From the moment the ‘imposter’ arrives, Utterson becomes unhinged almost, distant from reality and vicious in his approach. His determination to unmask this imposter initially seems to be drive by the desire to protect his old friend’s legacy but as the story goes on, we start to see this is more about what Utterson stands to lose if the imposter gets away with it. He was set to inherit all of Jekyll’s estate, but the return of the imposter threatens this. 
Utterson faces an internal battle. On the one hand, he doesn’t want to look greedy or suspicious to those around him but on the other hand he has made plans for the Jekyll house and he believes he knows with certainty that Jekyll is dead. His inner struggle with his anger and rage lead to the outwards spiral of his sanity. As Jekyll did when he became Hyde, Utterson becomes unrecognisable, albeit in personality rather than in physical appearance. 

Although O’Neill made his characters very different, he stayed true to the tone and setting of the story. From the first few pages you are immediately immersed into Victorian London. O’Neill expertly continuous the gothic tone of the story which reads exceptionally well. His descriptions created vivid pictures in my mind and I found myself completely wrapped up in the story at times which I loved.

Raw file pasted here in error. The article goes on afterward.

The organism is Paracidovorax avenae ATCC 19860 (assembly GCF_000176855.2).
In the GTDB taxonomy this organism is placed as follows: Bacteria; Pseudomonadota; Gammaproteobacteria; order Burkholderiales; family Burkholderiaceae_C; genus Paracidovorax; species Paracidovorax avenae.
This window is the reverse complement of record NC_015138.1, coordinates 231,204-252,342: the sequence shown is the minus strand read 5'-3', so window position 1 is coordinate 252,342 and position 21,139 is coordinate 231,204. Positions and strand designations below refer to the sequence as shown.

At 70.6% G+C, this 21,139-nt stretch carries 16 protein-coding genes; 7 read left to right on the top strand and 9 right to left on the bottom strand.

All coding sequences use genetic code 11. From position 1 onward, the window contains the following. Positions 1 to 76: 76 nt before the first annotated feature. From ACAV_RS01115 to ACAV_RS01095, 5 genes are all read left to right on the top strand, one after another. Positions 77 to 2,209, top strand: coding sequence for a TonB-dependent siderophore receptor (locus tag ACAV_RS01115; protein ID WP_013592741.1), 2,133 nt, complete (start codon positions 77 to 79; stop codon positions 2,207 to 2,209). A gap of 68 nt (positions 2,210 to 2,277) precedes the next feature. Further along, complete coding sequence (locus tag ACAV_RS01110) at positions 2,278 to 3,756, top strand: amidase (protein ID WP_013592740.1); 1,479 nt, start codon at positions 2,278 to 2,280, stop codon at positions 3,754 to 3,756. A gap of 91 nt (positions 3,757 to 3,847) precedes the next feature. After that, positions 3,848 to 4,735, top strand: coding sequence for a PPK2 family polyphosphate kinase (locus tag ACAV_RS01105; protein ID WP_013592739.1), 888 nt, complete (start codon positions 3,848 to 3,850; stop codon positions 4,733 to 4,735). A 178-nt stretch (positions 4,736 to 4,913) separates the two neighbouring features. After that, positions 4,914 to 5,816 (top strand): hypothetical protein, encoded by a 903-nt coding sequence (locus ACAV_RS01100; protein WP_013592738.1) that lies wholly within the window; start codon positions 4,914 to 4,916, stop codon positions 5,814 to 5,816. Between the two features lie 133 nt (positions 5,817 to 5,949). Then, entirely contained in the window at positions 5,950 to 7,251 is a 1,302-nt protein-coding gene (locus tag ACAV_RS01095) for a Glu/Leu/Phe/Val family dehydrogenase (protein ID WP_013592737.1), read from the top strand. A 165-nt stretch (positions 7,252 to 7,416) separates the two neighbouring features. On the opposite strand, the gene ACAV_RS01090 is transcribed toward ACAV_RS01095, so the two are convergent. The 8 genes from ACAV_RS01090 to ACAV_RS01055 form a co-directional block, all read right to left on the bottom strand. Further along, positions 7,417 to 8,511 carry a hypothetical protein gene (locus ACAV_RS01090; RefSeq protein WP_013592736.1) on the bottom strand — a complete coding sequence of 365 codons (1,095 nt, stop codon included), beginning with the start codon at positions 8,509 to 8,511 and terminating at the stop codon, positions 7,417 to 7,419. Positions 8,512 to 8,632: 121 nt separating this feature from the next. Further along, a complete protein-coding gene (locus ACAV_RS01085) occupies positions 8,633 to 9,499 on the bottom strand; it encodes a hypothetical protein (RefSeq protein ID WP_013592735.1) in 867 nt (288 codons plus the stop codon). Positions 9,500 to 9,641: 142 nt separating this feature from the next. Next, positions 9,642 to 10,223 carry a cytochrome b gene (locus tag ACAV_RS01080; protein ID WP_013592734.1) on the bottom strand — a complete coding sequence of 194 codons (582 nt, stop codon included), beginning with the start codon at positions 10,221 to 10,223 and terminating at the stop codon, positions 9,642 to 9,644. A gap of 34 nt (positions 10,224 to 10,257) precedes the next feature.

The one thing that let this book down for me was the ending. It was unnecessarily told from the perspective of a character we had barely taken an interest in and it felt rushed and messy. However, because this is quite a short book and was really easy to get into, I didn’t feel like I’d wasted my time. Overall, I would still recommend reading this if you’re a big fan of Jekyll & Hyde or Gothic literature as I did enjoy reading it and it really didn’t take too long to read. Also, look at that cover. (so pretty!)